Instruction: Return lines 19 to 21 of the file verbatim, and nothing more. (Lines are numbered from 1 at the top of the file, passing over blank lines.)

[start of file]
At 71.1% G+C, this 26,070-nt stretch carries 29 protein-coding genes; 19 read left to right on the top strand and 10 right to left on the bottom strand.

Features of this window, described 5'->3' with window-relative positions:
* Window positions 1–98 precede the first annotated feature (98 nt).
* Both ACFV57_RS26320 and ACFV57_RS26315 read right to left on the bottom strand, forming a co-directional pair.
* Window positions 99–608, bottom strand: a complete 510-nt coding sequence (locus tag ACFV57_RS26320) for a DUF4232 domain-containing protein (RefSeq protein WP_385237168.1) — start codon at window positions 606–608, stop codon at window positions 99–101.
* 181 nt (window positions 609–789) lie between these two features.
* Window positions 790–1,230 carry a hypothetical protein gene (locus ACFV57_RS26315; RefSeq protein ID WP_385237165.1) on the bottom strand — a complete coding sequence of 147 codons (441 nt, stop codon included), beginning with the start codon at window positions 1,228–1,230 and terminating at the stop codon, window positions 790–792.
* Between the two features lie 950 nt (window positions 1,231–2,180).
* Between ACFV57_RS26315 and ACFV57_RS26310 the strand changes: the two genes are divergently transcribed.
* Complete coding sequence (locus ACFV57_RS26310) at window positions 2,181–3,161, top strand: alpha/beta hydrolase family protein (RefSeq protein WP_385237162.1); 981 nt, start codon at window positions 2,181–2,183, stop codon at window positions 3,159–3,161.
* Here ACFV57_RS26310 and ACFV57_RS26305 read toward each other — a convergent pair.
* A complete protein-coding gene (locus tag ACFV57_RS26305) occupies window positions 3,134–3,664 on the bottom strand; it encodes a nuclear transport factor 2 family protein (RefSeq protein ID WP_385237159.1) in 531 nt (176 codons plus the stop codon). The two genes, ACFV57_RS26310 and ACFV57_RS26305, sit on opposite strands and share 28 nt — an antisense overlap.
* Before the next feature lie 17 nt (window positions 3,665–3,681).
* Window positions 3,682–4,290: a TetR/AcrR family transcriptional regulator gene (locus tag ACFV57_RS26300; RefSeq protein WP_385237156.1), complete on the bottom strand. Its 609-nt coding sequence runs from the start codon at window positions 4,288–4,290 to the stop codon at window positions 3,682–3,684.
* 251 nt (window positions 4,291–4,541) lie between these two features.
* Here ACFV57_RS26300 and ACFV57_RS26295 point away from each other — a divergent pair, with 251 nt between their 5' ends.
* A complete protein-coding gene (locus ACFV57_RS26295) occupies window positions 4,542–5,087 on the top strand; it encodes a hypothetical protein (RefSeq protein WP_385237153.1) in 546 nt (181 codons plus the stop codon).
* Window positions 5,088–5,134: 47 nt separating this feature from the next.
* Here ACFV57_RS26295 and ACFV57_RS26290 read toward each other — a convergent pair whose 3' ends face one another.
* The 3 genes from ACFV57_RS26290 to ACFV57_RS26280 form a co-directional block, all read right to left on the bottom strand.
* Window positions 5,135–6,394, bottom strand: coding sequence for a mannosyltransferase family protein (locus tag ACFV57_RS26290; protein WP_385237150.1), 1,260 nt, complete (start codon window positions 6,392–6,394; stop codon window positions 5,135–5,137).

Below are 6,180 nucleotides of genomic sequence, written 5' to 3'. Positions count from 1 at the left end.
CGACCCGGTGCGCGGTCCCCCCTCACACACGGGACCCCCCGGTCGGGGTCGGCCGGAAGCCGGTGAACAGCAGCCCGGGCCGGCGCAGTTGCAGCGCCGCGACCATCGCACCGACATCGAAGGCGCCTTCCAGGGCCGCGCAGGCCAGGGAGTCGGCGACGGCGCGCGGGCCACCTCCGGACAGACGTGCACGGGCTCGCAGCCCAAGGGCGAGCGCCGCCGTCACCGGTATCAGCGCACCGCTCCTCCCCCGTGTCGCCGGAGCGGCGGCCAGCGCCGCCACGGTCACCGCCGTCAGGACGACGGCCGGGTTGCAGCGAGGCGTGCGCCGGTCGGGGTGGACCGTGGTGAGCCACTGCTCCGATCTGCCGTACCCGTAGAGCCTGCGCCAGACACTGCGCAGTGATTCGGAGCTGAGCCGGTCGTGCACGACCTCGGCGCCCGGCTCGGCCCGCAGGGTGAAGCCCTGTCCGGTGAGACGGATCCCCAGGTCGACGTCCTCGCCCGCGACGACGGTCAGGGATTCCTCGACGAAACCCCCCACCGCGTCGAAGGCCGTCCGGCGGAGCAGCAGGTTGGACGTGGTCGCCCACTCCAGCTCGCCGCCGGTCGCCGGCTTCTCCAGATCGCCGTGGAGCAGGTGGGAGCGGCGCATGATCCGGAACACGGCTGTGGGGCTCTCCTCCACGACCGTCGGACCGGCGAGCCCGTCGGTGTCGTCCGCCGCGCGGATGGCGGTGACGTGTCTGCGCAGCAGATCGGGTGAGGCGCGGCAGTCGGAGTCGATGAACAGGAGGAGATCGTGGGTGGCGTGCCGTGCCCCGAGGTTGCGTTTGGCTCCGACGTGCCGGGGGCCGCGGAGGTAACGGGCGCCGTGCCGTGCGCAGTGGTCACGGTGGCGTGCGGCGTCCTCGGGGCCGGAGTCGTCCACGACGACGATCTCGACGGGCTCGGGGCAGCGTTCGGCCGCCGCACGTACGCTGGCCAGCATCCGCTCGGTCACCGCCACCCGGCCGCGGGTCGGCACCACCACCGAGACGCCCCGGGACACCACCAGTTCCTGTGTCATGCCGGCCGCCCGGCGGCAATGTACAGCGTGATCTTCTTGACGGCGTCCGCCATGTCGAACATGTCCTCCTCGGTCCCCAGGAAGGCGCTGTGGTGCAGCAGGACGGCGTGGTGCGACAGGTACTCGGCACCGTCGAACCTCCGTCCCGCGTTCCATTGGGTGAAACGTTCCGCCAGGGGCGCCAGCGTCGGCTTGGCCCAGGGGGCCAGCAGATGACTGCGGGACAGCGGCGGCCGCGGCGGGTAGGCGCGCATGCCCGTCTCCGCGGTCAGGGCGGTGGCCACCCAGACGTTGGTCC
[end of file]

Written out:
* Here ACFV57_RS26295 and ACFV57_RS26290 read toward each other — a convergent pair whose 3' ends face one another.
* The 3 genes from ACFV57_RS26290 to ACFV57_RS26280 form a co-directional block, all read right to left on the bottom strand.
* Window positions 5,135–6,394, bottom strand: coding sequence for a mannosyltransferase family protein (locus tag ACFV57_RS26290; protein WP_385237150.1), 1,260 nt, complete (start codon window positions 6,392–6,394; stop codon window positions 5,135–5,137).